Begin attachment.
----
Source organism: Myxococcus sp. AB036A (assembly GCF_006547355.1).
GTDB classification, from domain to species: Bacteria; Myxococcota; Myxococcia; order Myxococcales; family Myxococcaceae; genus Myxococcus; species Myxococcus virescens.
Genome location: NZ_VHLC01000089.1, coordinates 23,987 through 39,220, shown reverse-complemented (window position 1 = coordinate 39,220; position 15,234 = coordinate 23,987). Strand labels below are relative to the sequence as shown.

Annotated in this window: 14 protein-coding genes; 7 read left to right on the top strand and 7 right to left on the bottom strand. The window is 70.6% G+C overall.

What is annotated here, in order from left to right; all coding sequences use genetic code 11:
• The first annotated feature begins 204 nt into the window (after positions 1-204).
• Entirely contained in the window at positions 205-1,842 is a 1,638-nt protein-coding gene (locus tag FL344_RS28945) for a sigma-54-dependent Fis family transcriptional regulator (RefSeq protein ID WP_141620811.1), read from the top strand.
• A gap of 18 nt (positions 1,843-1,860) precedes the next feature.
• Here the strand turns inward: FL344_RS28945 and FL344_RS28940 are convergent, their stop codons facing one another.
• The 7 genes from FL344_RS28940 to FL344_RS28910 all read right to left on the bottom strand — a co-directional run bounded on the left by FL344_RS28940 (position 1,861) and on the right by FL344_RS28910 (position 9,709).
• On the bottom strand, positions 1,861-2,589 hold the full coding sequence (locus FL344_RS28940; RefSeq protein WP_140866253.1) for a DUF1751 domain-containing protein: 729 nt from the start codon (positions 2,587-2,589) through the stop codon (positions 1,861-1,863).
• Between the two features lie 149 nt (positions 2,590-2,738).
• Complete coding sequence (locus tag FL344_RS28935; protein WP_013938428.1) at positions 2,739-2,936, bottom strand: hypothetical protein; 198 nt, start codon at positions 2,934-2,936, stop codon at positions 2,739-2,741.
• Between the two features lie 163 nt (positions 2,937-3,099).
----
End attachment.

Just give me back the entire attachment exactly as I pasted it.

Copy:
Source organism: Myxococcus sp. AB036A (assembly GCF_006547355.1).
GTDB classification, from domain to species: Bacteria; Myxococcota; Myxococcia; order Myxococcales; family Myxococcaceae; genus Myxococcus; species Myxococcus virescens.
Genome location: NZ_VHLC01000089.1, coordinates 23,987 through 39,220, shown reverse-complemented (window position 1 = coordinate 39,220; position 15,234 = coordinate 23,987). Strand labels below are relative to the sequence as shown.

Annotated in this window: 14 protein-coding genes; 7 read left to right on the top strand and 7 right to left on the bottom strand. The window is 70.6% G+C overall.

What is annotated here, in order from left to right; all coding sequences use genetic code 11:
• The first annotated feature begins 204 nt into the window (after positions 1-204).
• Entirely contained in the window at positions 205-1,842 is a 1,638-nt protein-coding gene (locus tag FL344_RS28945) for a sigma-54-dependent Fis family transcriptional regulator (RefSeq protein ID WP_141620811.1), read from the top strand.
• A gap of 18 nt (positions 1,843-1,860) precedes the next feature.
• Here the strand turns inward: FL344_RS28945 and FL344_RS28940 are convergent, their stop codons facing one another.
• The 7 genes from FL344_RS28940 to FL344_RS28910 all read right to left on the bottom strand — a co-directional run bounded on the left by FL344_RS28940 (position 1,861) and on the right by FL344_RS28910 (position 9,709).
• On the bottom strand, positions 1,861-2,589 hold the full coding sequence (locus FL344_RS28940; RefSeq protein WP_140866253.1) for a DUF1751 domain-containing protein: 729 nt from the start codon (positions 2,587-2,589) through the stop codon (positions 1,861-1,863).
• Between the two features lie 149 nt (positions 2,590-2,738).
• Complete coding sequence (locus tag FL344_RS28935; protein WP_013938428.1) at positions 2,739-2,936, bottom strand: hypothetical protein; 198 nt, start codon at positions 2,934-2,936, stop codon at positions 2,739-2,741.
• Between the two features lie 163 nt (positions 2,937-3,099).